Over the weekend, Alcaraz Research (which is just one blogger) published an article over on Seeking Alpha considering the possibility that Apple's (NASDAQ:AAPL) rumored forthcoming 12.9-inch iPad Pro could benefit from an Intel (NASDAQ:INTC) chip inside.
The basis for this speculation is the idea that Apple plans to market the rumored device to creative professionals, which is based on recent reports that Apple may include a Force Touch stylus with the larger tablet. This, combined with the fact that Microsoft is enjoying reasonable success with its Surface lineup, points to the need to support industry-standard software application suites such as Adobe PhotoShop and Autodesk AutoCAD. The full native versions of PhotoShop and AutoCAD are, of course, only available on x86 systems.
Alcaraz believes that a Core M or Core i5 would be the ideal processor for the iPad Pro. The article even believes that the iPad Pro should run OS X -- not iOS. Alcaraz also cites Intel's most recent tablet reference design, implying that it could be the foundation of the iPad Pro. Sadly, these suggestions will never materialize.
A tale of two operating systems
First, let's acknowledge the fact that OS X and iOS are built for completely different processor architectures: OS X runs on Intel x86 chips, while iOS runs onApple's own a-chips from ARM Holdings. The two platforms are also built on entirely different interface foundations. iOS was built from the ground-up to be a touch-based interface, while OS X has long powered Macs that rely on keyboard and mouse input.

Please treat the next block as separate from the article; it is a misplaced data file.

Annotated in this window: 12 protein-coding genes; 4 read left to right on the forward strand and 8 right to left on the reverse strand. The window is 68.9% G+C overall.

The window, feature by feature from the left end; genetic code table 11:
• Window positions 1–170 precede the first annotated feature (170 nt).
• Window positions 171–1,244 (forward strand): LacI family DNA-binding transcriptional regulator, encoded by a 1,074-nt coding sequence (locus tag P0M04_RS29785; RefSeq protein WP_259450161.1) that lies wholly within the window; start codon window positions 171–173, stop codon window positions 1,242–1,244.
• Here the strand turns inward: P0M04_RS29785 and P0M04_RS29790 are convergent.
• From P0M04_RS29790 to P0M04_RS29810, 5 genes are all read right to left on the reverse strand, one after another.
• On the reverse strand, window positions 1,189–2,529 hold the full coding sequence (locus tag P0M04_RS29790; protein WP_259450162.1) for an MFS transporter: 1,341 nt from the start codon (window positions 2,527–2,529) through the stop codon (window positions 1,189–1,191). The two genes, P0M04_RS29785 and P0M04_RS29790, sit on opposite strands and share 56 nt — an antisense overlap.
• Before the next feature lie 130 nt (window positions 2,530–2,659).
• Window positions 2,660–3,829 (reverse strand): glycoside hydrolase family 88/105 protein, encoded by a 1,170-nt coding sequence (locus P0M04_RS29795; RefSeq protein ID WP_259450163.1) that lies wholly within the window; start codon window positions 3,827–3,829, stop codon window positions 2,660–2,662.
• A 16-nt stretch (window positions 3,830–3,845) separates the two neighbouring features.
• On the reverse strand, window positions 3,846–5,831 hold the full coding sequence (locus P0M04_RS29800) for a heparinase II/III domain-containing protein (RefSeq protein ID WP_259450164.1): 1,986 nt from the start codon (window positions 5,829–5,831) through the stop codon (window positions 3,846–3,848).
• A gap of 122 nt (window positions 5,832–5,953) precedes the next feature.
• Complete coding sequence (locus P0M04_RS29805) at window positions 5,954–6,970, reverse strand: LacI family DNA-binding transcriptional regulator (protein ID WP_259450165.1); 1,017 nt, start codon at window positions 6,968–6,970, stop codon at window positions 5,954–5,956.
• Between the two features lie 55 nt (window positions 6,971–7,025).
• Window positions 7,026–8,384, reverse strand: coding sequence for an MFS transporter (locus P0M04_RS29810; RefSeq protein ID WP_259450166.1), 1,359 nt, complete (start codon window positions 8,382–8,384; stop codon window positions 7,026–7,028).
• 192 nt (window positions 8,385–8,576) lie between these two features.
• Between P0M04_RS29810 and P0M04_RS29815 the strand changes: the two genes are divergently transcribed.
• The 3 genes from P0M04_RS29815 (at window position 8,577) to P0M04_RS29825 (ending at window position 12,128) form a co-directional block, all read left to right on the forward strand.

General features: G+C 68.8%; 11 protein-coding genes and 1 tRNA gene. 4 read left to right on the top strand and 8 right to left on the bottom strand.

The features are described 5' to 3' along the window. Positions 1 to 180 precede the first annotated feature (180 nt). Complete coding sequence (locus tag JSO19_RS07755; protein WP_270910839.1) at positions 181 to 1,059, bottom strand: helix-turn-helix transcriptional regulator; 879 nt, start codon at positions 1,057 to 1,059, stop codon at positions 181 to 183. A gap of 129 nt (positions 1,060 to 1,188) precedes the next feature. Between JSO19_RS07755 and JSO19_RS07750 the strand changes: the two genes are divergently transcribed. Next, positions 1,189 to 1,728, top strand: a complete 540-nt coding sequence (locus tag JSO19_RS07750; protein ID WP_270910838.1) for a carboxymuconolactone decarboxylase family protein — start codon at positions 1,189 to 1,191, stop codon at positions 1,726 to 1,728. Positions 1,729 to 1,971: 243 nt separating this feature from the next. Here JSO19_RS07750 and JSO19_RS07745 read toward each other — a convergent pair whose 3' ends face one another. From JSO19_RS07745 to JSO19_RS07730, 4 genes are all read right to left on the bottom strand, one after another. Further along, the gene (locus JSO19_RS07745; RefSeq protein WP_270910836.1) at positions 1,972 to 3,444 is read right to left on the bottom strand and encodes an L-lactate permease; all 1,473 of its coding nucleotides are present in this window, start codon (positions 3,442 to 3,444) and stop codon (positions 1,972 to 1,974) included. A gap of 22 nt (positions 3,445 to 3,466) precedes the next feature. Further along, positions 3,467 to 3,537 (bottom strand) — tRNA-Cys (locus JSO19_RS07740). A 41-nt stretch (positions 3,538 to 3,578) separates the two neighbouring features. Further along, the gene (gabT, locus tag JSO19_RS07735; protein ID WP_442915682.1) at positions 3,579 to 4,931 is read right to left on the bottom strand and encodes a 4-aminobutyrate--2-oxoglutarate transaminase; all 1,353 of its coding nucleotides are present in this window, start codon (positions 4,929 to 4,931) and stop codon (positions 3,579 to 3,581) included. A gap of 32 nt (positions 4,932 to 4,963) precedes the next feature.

The importance of this distinction cannot be understated, since that difference is precisely why iOS has been so successful in the first place. When Microsoft failed to popularize tablet form factors in the early 2000s, it was because Windows was not optimized for touch interfaces -- the software giant attempted to modify the existing interface, using a finger as a proxy for a mouse pointer. Fingers are whole lot less accurate than mouse pointers, and no software application was optimized to accommodate for this fundamental difference. It didn't work.
This is why Apple can't simply put OS X and an Intel chip into an iPad and call it a day, nor can it use an Intel chip with iOS. OS X has no first-party support for touchscreen input, while iOS can't run on x86 architecture. Apple has made it quite clear that it wants to keep its two platforms separate, believing that any other course leads to significant compromises that the company is not willing to make.
Reference designs are intended for smaller OEMs looking for a faster way to bring products to market, often white-label ODMs. These companies lack the resources to develop and design products from scratch, so they rely on licensing designs from larger companies and then subsequently modify them for their own purposes. I'm pretty sure that none of that applies to Apple.
While hardware rivals continue to build all-in-one convertibles and Windows 10 has distinct desktop and tablet modes, Apple is content embracing two computing paradigms.
It's not happening
Another important reason why Apple embarked upon its proprietary custom-designed chip strategy in 2010 was that not only does it retain development control over the processor roadmap, but it also saves quite a bit of money while doing so. Even as Apple invests heavily in chip development, those investments scale very nicely when you consider the sheer volume of iOS devices that Apple ships. The company has sold nearly 280 million iPhones and iPads combined over the past four quarters.
If anything, this storyline will head the exact opposite way than Alcaraz predicts. A-chips will likely infiltrate Apple's Mac lineup in the foreseeable future, while I don't think Apple will ever put an Intel processor into iPhones or iPads. That rumor has been floating around for years, and the performance gap between Apple A-chips and low-end Intel processors gets thinner every year. It might take several more years, but an ARM-based Mac is a serious possibility. An x86-based iPad is not.